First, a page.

Poor maternal diet, prenatal medication use (in particular, antibiotics and antidepressants), teratogenic toxin exposures, Caesarean-section deliveries, and formula-feeding are all commonplace in our modern world today. By no means am I saying that all these are evil. Each one has their place and the potential to save lives. However, there is one defining factor that they all have in common. They all disrupt the development of normal intestinal microbiota, a condition known as dysbiosis.

Intestinal dysbiosis predisposes infants to GI distress (which means more fussing for you), infections, eczema, and allergies. In the long-run, this early imbalance in tiny bugs plays a role in the development of allergies and asthma, susceptibility to infections, inflammatory bowel diseases, autoimmune conditions, diabetes, obesity, and certain types of cancer.

Breastfeeding Newborn

What can you do about it?

Keep reading. My intention is to create a series of overviews and updates on how the microbiota relates to various topics during pregnancy, birth, and early development.  If you are impatient, here is a brief consideration. As presented in the documentary Microbirth, there are three big areas of focus at birth that can set baby up for success:

1 – Vaginal Birth

2 – Early Skin-on-skin Contact

3 – Exclusive Breastfeeding

That's obviously not a complete picture, but in a nutshell, those are the biggies that can either work for or against you.  We will explore them more in-depth over the next set of blogs.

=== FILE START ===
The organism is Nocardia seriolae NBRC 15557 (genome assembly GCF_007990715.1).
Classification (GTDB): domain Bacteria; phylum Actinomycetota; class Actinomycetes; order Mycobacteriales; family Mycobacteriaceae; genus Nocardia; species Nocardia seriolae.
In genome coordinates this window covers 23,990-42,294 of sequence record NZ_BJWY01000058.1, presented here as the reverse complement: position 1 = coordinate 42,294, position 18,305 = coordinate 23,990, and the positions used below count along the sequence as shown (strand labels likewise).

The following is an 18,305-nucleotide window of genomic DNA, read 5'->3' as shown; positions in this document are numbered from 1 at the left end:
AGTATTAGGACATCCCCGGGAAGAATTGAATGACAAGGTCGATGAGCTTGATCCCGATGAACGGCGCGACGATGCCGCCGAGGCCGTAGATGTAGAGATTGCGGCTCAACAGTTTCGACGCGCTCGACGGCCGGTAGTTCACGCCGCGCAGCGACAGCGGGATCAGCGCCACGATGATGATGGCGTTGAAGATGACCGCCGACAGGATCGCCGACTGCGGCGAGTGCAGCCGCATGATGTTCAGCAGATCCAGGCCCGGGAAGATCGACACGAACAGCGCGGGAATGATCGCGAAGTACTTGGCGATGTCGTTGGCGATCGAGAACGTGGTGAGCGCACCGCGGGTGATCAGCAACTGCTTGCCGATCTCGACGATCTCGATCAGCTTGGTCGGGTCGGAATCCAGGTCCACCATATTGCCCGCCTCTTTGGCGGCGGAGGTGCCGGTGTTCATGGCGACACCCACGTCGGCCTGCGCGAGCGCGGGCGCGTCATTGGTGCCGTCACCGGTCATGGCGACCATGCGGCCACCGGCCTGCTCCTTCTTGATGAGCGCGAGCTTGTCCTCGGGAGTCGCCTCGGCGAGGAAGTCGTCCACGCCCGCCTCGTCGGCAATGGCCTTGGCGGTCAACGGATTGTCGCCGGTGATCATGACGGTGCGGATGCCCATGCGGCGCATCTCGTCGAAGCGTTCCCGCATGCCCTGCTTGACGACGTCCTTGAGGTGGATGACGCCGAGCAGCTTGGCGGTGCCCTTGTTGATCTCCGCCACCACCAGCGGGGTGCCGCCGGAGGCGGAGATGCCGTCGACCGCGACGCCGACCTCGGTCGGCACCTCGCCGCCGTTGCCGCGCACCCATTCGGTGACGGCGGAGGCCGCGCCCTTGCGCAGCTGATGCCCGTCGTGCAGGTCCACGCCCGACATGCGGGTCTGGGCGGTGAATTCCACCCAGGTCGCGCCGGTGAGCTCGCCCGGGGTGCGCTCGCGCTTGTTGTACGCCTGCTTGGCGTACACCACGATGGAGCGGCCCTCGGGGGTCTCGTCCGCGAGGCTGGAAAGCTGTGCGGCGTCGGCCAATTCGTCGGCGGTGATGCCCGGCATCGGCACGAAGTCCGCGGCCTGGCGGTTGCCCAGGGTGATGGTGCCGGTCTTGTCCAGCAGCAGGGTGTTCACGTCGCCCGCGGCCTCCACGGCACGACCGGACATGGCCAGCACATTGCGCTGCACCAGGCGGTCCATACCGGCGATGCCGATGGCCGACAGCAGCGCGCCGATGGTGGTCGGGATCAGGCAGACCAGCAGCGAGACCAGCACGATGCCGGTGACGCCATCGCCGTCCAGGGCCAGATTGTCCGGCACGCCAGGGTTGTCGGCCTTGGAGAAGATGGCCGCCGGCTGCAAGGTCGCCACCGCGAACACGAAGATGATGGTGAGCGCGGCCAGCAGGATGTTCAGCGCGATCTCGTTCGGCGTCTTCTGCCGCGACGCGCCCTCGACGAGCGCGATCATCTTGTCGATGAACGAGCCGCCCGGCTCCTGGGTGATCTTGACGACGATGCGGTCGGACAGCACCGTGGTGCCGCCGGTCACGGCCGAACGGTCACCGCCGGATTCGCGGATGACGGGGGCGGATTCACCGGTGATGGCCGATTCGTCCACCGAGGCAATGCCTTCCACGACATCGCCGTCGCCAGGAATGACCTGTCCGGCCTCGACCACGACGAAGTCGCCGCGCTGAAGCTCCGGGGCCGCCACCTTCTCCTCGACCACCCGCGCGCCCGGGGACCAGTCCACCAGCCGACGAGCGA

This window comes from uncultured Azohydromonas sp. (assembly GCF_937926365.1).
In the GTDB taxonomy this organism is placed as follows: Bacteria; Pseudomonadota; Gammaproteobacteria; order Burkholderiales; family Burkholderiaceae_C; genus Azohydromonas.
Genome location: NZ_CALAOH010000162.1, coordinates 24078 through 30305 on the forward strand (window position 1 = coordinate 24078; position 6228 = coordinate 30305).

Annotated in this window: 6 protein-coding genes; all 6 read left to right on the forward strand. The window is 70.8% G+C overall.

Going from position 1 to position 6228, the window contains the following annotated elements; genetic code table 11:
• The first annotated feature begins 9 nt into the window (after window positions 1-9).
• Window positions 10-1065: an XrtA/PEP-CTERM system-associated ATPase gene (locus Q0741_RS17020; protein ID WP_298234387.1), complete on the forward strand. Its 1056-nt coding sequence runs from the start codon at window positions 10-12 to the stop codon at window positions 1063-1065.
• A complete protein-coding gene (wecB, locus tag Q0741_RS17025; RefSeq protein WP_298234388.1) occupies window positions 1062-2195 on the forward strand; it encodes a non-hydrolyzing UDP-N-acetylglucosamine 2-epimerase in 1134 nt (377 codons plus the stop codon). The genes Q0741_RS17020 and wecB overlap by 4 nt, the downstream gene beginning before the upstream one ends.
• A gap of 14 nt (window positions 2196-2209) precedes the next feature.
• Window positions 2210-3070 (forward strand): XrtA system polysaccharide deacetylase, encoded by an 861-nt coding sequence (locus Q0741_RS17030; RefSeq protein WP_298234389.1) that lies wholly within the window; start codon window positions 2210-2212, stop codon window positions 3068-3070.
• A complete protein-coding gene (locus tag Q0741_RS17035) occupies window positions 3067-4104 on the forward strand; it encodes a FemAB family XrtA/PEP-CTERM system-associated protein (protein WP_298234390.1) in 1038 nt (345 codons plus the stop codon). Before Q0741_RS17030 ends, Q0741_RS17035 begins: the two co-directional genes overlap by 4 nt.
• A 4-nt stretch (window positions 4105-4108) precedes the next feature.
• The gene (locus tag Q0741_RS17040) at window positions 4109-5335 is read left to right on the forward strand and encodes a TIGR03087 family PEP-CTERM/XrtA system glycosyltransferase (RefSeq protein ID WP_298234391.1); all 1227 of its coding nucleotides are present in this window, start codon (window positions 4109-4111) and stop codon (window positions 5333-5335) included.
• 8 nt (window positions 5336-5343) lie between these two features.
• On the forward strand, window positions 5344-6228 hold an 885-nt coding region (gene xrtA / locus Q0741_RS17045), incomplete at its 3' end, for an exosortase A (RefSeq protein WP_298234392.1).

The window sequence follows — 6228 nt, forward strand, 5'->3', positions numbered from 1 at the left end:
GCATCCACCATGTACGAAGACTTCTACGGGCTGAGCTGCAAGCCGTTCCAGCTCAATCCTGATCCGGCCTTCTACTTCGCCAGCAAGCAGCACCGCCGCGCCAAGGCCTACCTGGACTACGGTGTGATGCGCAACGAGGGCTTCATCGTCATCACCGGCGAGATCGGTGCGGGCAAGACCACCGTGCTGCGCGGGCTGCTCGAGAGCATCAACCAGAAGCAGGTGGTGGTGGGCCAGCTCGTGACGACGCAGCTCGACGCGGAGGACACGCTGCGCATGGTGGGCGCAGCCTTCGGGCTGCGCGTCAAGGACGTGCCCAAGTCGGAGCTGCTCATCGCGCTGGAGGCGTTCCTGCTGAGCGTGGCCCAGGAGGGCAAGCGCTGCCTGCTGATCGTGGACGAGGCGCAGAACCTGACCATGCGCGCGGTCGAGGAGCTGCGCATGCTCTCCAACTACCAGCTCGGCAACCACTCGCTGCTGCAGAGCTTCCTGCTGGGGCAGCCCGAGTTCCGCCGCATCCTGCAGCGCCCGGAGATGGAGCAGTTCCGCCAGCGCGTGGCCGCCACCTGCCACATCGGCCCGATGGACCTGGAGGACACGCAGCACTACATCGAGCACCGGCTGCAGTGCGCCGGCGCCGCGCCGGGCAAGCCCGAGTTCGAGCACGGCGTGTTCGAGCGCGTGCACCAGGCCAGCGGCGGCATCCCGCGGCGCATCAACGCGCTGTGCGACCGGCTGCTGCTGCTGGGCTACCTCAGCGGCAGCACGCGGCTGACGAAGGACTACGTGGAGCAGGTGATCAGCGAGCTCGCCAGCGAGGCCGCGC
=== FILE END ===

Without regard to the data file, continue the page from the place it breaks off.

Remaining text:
Select References

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  2. Bettelheim KA, Breadon A, Faiers MC, O'Farrell SM, Shooter RA. The origin of Oserotypes of Escherichia coli in babies after normal delivery. J Hyg (Lond) 1974; 72:67-70.
  3. Brook I et al. Aerobic and anaerobic bacterial flora of the maternal cervix and newborn gastric fluid and conjunctiva: a prospective study. Pediatrics 1979; 63:451-5.
  4. Collado M et al. Human gut colonisation may be initiated in utero by distinct microbial communities in the placenta and amniotic fluid. Scientific Reports. 2016; 6(23129).
  5. Fanaro S, Chierici R, Guerrini P, Vigi V. Intestinal microflora in early infancy: composition and development. Acta Paediatr Suppl 2003; 91:48-55.
  6. Favier CF, Vaughan EE, De Vos WM, Akkermans AD. Molecular monitoring of succession of bacterial communities in human neonates. Appl Environ Microbiol 2002; 68:219-26.
  7. Mackie RI, Sghir A, Gaskins HR. Developmental microbial ecology of the neonatal gastrointestinal tract. Am J Clin Nutr 1999;69:1035S-45S.
  8. Martinez FD et al. Role of microbial burden in aetiology of allergy & asthma. Lancet.1999; 354: SII12-15.
  9. Documentary: Microbirth.  Microbirth.com
  10. Salminen S, Gueimonde M. Gut microbiota in infants between 6 and 24 months of age. Nestle Nutr Workshop Ser Pediatr Program 2005;56:43-56.
  11. Turnbaugh PJ et al. The human microbiome project: exploring the microbial part of ourselves in a changing world. Nature. 2007 Oct 18; 449(7164): 804–810.
  12. Ursell LK, Metcalf JL, Parfrey LW, & Knight R. Defining the Human Microbiome. Nutr Rev.2012 Aug; 70(Suppl 1): S38–S44.
  13. Vantanen T. Variation in Microbiome LPS Immunogenicity Contributes to Autoimmunity in Humans. Cell. 2016; 165(4): 842-853.